Our discussion focused mainly on the rise of social media trolling and possible ways people can counter being trolled. You can listen to our discussion in the video below:



In the very short time that I was able to interact with Amy and Marc, I could sense some weariness with the intense social media chatter of late and the way the noise sometimes invades online conversations with family as well as friends on social media.




This is understandable, especially for people who use social media mainly to nourish and maintain connections IN REAL TIME with their loved ones (or in ABS-CBN speak, their kapamilya) who may be in another part of a traffic infested city, another province, or another country. 

Off the air, I got an inkling of just how difficult it is for celebrities to use social media and while maintaining their privacy. Celebrities also have moments when they feel that they just have to vent out whatever they are feeling, but doing it on social media (even with the strictest of privacy settings) can lead to terrible consequences.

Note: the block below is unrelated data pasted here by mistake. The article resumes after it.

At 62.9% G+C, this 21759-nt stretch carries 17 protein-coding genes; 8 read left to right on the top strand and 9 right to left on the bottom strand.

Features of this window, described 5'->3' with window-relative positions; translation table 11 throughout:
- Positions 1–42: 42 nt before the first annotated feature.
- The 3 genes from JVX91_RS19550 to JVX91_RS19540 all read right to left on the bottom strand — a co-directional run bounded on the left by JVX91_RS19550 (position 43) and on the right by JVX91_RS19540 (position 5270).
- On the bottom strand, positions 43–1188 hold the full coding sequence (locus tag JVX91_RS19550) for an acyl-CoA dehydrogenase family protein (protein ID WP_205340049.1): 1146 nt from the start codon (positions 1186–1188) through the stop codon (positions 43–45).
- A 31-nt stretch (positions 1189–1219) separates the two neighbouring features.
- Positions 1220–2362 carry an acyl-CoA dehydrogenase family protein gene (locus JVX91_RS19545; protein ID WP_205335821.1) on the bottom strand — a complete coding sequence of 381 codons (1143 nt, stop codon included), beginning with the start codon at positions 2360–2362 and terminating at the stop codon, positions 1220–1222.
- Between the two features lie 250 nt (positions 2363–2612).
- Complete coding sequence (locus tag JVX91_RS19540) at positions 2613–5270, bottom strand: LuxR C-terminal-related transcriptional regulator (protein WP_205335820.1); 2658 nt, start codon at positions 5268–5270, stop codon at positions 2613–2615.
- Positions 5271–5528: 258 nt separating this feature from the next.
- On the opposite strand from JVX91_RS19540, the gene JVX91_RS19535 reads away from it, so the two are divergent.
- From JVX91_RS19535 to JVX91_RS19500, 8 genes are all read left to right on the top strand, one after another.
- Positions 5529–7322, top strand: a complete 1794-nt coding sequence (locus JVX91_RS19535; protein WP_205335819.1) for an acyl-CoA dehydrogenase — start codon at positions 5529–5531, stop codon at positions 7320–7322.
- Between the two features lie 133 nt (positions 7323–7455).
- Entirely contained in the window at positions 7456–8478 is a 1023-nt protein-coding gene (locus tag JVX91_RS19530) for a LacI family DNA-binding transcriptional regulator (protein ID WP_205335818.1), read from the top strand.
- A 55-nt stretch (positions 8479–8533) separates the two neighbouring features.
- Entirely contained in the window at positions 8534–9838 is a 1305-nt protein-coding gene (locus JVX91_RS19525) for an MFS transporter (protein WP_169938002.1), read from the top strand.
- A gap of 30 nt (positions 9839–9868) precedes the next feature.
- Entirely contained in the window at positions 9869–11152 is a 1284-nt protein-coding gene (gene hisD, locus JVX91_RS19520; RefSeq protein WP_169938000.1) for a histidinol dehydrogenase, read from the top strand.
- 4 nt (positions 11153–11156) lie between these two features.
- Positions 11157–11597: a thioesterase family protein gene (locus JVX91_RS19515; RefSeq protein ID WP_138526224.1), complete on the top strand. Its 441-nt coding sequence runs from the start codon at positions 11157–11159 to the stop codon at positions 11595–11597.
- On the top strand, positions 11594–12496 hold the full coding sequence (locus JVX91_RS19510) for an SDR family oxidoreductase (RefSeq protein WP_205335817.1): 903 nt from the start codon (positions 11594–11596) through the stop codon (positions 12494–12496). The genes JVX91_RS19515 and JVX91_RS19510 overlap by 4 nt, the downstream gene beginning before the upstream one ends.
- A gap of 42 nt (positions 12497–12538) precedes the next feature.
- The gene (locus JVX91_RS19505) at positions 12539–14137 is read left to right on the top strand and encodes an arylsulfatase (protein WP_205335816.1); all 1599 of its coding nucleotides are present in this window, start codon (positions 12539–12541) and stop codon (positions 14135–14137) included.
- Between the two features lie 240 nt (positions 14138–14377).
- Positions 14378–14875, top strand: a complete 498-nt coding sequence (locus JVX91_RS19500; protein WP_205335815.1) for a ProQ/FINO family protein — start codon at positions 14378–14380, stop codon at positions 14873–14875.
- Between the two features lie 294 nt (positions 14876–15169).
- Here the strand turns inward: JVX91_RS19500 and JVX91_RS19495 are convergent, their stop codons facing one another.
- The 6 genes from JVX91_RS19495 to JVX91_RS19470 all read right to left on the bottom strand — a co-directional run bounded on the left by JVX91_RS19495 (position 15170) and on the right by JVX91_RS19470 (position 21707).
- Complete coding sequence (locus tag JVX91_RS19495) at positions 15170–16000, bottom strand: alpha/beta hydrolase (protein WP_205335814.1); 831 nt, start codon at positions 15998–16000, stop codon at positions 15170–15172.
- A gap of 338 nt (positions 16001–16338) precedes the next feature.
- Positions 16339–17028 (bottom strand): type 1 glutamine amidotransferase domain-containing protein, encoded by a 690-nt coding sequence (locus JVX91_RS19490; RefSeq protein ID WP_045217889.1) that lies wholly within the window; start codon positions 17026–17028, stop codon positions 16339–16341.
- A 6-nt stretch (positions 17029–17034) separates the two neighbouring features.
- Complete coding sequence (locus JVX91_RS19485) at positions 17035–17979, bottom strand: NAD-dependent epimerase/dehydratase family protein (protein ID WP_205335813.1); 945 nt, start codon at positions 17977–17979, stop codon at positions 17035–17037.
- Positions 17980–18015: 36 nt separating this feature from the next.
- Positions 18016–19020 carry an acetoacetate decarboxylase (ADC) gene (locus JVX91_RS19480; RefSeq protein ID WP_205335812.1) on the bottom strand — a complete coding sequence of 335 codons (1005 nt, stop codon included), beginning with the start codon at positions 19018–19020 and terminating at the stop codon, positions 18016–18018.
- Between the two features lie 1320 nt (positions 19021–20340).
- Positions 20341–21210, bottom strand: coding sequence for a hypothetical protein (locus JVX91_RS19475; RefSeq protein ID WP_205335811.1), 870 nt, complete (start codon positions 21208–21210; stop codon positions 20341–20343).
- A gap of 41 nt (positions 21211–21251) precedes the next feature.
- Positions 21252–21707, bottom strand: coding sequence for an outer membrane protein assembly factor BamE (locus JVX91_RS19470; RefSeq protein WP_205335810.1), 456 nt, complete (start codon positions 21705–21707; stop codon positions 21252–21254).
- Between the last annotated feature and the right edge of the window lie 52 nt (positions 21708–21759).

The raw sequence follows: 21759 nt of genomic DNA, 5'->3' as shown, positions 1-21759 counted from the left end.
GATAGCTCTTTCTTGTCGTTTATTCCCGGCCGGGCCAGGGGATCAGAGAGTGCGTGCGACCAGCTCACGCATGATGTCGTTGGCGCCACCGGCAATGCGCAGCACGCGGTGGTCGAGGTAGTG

Because unlike being overheard and being misquoted or being caught in situations which would lead people to jump to conclusions, venting on social media will get screen captured and may become fodder for their detractors or parties on either side of whatever online war that is raging at the moment.

This further underscores the fact that nothing is truly private on the internet.

As in previous instances when the noise online had become too shrill, the advise that we must go back to is that which points to checking one's friends list, newsfeed filters, and privacy settings.

Facebook, Twitter, and Instagram have already developed the controls which, although not foolproof, can at least minimize incidents of social media grief. So, it's best to get acquainted with the rules and guidelines of these social media platforms.

Philippine Troll Wars and Bringing Back The Kapamilya Feel On Social Media Philippine Troll Wars and Bringing Back The Kapamilya Feel On Social Media Reviewed by Paul Farol on 10:36 AM Rating: 5